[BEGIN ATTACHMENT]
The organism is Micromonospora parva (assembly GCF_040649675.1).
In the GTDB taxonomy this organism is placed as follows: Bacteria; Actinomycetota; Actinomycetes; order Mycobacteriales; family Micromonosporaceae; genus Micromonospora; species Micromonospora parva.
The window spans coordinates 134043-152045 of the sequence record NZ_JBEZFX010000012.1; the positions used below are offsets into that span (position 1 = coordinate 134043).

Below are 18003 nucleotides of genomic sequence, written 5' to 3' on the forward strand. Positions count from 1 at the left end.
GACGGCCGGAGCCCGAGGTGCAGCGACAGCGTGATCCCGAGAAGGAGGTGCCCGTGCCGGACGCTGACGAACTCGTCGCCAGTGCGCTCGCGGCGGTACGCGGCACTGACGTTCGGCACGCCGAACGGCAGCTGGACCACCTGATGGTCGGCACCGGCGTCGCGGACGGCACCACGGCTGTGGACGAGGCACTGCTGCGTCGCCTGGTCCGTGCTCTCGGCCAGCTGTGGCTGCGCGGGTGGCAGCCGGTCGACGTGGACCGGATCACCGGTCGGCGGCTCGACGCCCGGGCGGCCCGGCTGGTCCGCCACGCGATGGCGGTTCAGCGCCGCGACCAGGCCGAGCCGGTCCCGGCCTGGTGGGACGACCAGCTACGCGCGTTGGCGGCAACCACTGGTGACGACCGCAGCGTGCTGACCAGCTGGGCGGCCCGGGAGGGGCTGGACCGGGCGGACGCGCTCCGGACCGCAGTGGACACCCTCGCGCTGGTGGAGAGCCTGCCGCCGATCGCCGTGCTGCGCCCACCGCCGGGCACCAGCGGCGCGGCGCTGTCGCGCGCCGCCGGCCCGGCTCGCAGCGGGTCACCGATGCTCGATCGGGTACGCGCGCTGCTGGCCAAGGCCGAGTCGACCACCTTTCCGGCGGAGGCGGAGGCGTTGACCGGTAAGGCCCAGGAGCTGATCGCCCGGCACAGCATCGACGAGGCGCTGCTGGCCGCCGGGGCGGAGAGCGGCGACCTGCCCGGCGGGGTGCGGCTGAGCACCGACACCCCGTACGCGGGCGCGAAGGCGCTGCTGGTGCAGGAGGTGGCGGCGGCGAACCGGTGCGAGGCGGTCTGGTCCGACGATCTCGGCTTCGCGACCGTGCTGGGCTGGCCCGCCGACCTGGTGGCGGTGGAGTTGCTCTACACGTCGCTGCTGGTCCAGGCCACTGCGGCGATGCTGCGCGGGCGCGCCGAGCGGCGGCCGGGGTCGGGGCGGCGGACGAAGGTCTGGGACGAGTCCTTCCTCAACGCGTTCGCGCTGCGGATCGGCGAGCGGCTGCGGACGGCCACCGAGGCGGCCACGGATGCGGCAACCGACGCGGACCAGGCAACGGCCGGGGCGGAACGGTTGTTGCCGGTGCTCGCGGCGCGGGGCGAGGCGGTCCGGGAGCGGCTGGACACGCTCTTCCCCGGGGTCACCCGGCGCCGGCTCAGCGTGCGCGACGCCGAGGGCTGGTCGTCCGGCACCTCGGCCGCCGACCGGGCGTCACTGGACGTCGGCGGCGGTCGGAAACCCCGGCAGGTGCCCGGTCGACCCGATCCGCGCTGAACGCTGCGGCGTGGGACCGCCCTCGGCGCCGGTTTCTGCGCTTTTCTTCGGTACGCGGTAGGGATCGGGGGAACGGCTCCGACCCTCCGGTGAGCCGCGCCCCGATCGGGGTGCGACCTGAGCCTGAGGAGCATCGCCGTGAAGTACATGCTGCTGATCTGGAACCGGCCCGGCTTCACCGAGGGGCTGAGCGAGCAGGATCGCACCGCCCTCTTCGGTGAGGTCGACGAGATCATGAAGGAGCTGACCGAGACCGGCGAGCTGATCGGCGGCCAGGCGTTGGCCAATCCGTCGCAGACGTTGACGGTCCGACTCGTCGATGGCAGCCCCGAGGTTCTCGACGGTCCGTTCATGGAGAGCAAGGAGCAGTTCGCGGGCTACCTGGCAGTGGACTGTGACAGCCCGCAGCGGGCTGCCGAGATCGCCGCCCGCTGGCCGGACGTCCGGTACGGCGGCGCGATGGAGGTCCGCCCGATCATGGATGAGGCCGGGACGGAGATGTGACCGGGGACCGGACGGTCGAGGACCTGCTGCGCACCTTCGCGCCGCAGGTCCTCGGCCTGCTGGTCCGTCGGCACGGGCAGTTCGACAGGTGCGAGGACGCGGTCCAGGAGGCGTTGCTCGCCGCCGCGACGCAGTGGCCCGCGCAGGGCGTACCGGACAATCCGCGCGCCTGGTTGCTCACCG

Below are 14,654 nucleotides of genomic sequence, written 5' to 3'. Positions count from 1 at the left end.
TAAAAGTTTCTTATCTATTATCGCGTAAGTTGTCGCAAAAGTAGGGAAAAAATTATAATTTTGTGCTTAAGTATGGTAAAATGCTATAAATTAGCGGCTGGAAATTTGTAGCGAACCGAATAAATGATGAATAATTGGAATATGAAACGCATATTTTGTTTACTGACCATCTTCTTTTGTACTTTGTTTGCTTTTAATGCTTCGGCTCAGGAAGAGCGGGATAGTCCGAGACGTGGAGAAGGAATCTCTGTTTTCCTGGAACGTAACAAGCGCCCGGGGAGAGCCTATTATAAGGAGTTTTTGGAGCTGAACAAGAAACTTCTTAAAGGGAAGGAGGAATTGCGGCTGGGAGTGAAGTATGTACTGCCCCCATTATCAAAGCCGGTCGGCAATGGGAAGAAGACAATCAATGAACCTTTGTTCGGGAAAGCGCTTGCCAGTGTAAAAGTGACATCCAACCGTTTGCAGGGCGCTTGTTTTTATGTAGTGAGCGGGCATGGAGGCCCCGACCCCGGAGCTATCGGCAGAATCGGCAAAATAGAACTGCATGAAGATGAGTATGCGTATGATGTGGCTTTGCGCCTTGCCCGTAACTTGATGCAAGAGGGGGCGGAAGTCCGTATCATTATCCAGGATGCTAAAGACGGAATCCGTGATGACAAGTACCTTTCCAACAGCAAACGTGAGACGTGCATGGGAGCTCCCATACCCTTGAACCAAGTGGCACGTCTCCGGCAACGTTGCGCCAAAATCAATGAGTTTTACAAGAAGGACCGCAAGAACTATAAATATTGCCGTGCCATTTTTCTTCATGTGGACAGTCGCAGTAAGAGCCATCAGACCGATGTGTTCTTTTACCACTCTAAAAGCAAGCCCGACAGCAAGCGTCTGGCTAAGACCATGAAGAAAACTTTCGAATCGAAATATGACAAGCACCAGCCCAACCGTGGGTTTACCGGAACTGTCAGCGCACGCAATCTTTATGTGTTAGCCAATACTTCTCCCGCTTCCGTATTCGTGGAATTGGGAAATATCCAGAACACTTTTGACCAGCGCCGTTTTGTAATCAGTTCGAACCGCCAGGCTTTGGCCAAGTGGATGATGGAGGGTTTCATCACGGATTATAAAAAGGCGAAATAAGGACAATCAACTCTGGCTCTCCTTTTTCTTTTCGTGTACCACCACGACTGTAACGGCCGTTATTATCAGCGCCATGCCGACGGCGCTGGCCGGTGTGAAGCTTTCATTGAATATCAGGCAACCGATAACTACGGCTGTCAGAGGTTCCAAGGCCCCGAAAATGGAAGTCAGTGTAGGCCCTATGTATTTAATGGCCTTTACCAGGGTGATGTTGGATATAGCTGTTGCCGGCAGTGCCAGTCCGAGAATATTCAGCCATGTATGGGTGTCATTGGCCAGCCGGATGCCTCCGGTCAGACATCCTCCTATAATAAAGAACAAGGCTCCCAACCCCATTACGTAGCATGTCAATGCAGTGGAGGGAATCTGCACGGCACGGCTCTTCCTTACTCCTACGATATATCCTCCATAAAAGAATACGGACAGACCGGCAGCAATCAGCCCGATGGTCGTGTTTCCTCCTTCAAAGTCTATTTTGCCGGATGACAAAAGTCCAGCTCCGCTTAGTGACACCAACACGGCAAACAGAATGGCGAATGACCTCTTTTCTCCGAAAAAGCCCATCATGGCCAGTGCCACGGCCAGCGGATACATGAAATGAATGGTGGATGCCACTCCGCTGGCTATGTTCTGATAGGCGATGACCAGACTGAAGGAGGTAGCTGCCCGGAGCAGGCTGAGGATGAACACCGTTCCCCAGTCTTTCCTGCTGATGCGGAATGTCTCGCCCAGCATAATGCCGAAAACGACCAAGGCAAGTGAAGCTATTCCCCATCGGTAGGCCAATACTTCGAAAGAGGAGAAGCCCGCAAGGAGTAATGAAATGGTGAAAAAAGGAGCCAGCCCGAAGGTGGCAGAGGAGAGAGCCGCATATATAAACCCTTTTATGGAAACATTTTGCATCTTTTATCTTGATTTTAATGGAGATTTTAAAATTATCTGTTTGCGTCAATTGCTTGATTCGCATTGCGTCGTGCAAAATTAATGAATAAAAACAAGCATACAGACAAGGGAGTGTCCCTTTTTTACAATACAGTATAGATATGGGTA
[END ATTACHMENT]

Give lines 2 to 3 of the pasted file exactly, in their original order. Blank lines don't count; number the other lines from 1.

In the GTDB taxonomy this organism is placed as follows: Bacteria; Actinomycetota; Actinomycetes; order Mycobacteriales; family Micromonosporaceae; genus Micromonospora; species Micromonospora parva.
The window spans coordinates 134043-152045 of the sequence record NZ_JBEZFX010000012.1; the positions used below are offsets into that span (position 1 = coordinate 134043).